What is the Arrowsmith Program?
Arrowsmith Program refers both to the Arrowsmith Program methodology and also to the affiliated organizations that make the Arrowsmith Program available to public and private schools in Canada, United States, Australia and New Zealand.
The Arrowsmith Program is founded on neuroscience research and over 30 years of experience demonstrating that it is possible for students to strengthen the weak cognitive capacities underlying their learning dysfunctions through a program of specific cognitive exercises.
The Arrowsmith Program deals with the root causes of the learning disability rather than managing its symptoms. Students become effective learners without having to compensate for their learning disabilities. Their ability to perform complex tasks is improved when the weak cognitive areas are strengthened.
The program has proven effective for students having difficulty with reading, writing and mathematics, comprehension, logical reasoning, problem solving, visual and auditory memory, non-verbal learning, attention, processing speed and dyslexia.
The Arrowsmith Program has proven successful with students in elementary school through to post-secondary school and with adults. Elementary school students return to a full academic curriculum at their appropriate grade level following the completion of a three or four year program.
The goal is for Arrowsmith students to become effective, confident and self-directed learners for life and to enable them to achieve their goals of academic and career success.
The Typical Student in the Arrowsmith Program…
- Is of average or above average intelligence
- Has a combination of the learning dysfunctions described on this page.
- Does not have severe intellectual, cognitive, emotional or behavioral dis orders that would significantly affect his or her ability to participate in the Arrowsmith Program.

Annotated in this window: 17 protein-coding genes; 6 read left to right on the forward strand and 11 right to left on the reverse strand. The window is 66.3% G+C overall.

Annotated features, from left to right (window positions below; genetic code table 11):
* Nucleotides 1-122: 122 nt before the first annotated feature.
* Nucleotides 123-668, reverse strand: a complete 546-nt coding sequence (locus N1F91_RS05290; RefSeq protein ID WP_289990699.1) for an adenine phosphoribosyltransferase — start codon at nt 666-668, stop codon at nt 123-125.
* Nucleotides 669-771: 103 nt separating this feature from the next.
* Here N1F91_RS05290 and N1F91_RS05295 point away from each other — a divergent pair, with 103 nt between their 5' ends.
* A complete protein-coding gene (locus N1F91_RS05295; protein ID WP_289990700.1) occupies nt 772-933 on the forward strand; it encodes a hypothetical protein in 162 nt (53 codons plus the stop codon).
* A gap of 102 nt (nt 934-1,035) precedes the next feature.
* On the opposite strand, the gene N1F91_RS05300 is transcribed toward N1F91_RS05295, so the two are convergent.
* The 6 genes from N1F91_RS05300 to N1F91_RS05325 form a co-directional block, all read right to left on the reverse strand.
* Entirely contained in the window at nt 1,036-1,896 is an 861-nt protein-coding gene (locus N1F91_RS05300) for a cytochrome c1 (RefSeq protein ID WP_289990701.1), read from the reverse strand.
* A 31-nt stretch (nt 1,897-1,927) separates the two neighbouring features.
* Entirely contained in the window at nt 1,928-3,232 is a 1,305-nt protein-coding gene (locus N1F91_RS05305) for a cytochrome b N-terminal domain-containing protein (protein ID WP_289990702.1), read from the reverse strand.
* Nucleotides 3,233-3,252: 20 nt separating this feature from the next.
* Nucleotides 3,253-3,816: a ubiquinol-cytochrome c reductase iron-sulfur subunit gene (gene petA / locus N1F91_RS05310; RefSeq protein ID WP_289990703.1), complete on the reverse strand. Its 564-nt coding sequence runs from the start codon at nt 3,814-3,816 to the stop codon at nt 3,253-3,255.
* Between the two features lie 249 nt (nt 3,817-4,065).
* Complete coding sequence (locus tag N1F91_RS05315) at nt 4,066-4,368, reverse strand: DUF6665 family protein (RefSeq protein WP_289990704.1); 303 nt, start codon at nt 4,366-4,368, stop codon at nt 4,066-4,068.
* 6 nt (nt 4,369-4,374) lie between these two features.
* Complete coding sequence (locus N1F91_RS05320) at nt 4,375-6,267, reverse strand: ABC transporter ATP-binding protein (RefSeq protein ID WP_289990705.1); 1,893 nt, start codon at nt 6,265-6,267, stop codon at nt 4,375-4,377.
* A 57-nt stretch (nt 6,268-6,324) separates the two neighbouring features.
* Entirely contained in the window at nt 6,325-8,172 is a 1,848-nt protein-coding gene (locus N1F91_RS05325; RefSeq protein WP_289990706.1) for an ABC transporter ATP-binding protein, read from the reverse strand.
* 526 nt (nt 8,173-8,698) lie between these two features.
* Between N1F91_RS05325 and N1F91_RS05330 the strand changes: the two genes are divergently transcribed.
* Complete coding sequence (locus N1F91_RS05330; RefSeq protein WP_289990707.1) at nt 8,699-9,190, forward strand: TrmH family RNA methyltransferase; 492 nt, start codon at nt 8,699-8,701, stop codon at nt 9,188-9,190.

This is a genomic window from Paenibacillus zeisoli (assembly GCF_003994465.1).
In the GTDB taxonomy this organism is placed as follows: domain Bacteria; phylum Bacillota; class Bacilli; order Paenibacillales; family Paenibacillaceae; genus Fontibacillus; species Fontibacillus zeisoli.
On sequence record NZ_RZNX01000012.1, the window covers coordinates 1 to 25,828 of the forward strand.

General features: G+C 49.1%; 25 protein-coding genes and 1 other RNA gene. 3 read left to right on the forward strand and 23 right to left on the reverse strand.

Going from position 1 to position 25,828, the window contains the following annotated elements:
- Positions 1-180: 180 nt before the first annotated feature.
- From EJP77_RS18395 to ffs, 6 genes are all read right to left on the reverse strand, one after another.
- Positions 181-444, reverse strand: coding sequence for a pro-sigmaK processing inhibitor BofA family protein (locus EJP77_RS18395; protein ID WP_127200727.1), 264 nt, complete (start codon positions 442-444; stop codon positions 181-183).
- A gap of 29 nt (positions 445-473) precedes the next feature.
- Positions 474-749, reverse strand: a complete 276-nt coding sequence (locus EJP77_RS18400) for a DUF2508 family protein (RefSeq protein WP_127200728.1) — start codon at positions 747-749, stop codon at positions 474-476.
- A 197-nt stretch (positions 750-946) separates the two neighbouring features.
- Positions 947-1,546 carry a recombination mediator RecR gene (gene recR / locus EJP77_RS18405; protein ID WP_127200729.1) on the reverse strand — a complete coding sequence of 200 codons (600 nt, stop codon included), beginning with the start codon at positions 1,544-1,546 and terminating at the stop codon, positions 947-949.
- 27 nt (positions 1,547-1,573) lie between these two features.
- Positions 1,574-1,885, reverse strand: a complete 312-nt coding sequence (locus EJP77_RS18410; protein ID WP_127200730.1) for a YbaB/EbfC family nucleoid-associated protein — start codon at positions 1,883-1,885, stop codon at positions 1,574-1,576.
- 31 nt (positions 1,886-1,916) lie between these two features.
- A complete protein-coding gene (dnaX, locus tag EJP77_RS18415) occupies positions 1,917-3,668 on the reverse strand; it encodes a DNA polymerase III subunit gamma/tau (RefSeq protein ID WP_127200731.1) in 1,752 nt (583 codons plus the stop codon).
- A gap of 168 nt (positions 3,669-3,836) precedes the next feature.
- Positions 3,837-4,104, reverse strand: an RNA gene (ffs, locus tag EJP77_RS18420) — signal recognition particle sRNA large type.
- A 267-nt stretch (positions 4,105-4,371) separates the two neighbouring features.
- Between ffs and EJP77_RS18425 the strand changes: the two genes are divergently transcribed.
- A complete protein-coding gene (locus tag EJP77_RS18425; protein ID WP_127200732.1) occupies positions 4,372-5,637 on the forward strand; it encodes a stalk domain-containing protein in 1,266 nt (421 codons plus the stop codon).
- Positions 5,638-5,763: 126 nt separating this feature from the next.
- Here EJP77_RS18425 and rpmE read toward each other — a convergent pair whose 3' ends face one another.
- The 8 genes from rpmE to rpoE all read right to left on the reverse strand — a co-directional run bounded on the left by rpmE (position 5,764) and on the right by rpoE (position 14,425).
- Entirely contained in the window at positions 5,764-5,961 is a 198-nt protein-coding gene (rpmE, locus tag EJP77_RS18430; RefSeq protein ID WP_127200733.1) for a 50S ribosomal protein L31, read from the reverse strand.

- Does not have acquired brain injury or an autism spectrum disorder.
- Is of elementary, secondary or post-secondary school age.
- Motor Symbol Sequencing
- Symbol Relations
- Memory for Information/Instructions
- Predicative Speech
- Broca’s Speech Pronunciation
- Symbolic Thinking
- Symbol Recognition
- Lexical Memory
- Artifactual Thinking
- Supplementary Motor
How Does It Work?
The Arrowsmith Program is delivered in a school setting by trained teachers. The Arrowsmith Program is available only to public and private schools.
The cognitive programs are delivered in three formats:
- Computer exercises to strengthen the ability to reason, use logic, and comprehend, as well as exercises for strengthening numeracy skills, reading, and visual memory for symbol patterns and face and landmark recognition
- Auditory exercises to improve short and long term auditory memory, phonemic memory, oral and written output and vocabulary development and to increase the ability to hold and process information (working memory)
- Pen and paper exercises that improve the cognitive capacities required for motor skills related to the mechanical aspect of writing, skills required for written communication, organization and planning, executive function, and skills required for non-verbal communication
Who Is the Founder?
Barbara Arrowsmith Young3_300pxwThe genesis of the Arrowsmith Program of cognitive exercises lies in Barbara Arrowsmith Young’s journey of discovery and innovation to overcome her own severe learning disabilities, a description of which appears in the article, Building a Better Brain or in Chapter 2 of the book, “The Brain That Changes Itself” by Dr. Norman Doidge.
Diagnosed in grade one as having a mental block, which today would have been identified as multiple learning disabilities, she read and wrote every thing backwards, had trouble processing concepts in language, continuously got lost and was physically uncoordinated. Barbara eventually learnt to read and write from left to right and mask a number of the symptoms of her learning disabilities through heroic effort, however she continued throughout her educational career to have difficulty with specific aspects of learning.
Barbara Arrowsmith Young holds both a B.A .Sc. in Child Studies from the University of Guelph, and a Master’s degree in School Psychology from the University of Toronto (Ontario Institute for Studies in Education). After her undergraduate studies were completed Barbara worked as the Head Teacher in the lab preschool at the University of Guelph for two years where she began to observe learning differences in preschool children.
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